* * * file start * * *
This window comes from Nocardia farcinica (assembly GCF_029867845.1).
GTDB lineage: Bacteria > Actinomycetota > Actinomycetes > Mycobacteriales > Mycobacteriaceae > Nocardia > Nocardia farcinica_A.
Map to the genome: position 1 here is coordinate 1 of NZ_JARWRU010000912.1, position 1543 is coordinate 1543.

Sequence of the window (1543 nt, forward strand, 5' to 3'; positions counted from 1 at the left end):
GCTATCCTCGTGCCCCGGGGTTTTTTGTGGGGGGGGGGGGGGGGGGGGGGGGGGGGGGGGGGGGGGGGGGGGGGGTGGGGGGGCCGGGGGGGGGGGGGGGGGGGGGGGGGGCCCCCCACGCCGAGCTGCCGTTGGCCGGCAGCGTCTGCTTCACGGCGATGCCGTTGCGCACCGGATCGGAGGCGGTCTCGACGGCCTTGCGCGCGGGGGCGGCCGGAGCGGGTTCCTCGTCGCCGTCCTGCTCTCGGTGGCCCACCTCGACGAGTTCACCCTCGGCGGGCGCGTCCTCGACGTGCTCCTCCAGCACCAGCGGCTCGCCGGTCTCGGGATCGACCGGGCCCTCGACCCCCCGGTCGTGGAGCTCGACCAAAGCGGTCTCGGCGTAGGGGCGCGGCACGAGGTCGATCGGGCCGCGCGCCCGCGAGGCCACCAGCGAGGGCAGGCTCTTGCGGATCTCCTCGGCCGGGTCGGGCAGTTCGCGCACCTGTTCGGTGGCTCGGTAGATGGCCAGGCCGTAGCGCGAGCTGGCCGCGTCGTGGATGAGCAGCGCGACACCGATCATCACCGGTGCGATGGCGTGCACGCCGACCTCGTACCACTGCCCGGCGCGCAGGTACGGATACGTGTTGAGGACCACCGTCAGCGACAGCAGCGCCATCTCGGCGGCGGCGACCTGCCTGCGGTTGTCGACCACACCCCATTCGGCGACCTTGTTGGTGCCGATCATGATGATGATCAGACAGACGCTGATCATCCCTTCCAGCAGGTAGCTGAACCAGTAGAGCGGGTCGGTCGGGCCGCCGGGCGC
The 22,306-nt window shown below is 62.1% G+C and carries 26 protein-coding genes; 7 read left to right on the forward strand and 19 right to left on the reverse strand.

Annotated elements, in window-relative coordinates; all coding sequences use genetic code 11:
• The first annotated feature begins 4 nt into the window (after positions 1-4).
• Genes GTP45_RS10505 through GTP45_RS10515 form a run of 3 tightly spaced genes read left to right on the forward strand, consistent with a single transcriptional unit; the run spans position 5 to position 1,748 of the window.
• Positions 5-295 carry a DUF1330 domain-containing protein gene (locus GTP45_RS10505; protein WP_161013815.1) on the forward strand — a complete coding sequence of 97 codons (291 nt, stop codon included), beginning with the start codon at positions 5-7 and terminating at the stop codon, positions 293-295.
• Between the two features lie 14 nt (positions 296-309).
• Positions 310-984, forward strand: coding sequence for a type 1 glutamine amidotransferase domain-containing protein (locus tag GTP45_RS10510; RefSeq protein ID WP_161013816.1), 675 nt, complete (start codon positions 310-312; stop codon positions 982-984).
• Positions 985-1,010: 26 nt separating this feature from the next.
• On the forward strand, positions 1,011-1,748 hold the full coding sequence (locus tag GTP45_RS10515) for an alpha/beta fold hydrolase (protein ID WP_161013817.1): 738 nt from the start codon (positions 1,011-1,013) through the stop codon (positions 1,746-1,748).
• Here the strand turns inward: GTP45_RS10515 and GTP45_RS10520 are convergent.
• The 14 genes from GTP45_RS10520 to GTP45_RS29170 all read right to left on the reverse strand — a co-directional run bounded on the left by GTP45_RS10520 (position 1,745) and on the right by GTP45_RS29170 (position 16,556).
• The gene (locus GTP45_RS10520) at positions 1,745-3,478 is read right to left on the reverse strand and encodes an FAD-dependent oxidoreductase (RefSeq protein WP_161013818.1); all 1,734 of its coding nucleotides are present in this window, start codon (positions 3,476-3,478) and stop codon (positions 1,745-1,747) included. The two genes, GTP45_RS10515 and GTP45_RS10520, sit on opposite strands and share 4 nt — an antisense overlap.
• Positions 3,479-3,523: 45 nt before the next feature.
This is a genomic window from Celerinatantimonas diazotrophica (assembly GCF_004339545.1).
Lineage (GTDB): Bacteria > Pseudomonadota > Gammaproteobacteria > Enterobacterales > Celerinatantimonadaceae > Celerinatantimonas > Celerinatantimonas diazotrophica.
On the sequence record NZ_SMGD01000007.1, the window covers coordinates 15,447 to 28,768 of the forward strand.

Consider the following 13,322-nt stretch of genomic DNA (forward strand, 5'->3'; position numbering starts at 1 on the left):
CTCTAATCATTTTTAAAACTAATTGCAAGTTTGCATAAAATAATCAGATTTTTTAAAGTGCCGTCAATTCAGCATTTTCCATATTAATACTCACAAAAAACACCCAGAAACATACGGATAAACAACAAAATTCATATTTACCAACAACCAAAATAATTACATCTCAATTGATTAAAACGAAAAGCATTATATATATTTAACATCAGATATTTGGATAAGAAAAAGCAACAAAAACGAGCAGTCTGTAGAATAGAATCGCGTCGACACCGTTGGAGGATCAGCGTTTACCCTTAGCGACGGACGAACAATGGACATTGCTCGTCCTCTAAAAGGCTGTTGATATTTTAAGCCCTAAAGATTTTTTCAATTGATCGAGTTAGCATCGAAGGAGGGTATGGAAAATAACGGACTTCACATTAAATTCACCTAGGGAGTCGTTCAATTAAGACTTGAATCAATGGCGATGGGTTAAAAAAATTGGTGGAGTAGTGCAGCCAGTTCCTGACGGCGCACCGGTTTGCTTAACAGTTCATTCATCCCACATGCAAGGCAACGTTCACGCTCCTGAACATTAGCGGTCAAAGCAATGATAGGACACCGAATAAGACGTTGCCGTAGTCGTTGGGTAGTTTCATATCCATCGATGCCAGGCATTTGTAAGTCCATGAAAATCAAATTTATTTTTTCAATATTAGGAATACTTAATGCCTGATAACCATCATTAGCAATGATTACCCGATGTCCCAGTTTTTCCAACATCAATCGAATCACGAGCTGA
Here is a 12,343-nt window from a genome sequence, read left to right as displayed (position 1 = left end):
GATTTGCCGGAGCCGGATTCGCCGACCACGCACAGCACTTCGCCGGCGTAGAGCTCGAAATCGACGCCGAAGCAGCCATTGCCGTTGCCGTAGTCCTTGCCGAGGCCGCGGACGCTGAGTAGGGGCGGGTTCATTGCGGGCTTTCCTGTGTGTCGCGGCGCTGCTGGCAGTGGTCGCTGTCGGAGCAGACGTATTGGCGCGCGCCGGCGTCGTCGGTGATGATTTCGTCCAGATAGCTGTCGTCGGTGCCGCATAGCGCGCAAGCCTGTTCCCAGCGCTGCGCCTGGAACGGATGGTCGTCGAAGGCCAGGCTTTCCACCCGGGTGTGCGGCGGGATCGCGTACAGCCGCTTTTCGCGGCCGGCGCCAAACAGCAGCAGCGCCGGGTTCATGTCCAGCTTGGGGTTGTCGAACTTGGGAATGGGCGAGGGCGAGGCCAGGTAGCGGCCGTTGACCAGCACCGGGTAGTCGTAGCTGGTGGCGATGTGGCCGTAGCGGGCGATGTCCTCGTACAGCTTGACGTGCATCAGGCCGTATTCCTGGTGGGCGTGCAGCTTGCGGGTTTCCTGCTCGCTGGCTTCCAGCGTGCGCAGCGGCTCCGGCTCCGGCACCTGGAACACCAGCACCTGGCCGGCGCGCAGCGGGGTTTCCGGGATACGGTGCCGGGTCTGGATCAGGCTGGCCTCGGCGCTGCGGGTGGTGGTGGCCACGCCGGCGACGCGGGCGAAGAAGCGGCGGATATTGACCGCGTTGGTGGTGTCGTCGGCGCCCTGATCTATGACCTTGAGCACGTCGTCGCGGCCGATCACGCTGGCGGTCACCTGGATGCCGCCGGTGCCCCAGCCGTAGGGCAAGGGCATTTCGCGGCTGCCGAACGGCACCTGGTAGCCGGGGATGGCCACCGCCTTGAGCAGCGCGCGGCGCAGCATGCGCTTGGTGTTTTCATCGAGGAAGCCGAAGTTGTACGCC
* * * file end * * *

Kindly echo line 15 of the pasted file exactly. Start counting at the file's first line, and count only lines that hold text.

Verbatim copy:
• Here the strand turns inward: GTP45_RS10515 and GTP45_RS10520 are convergent.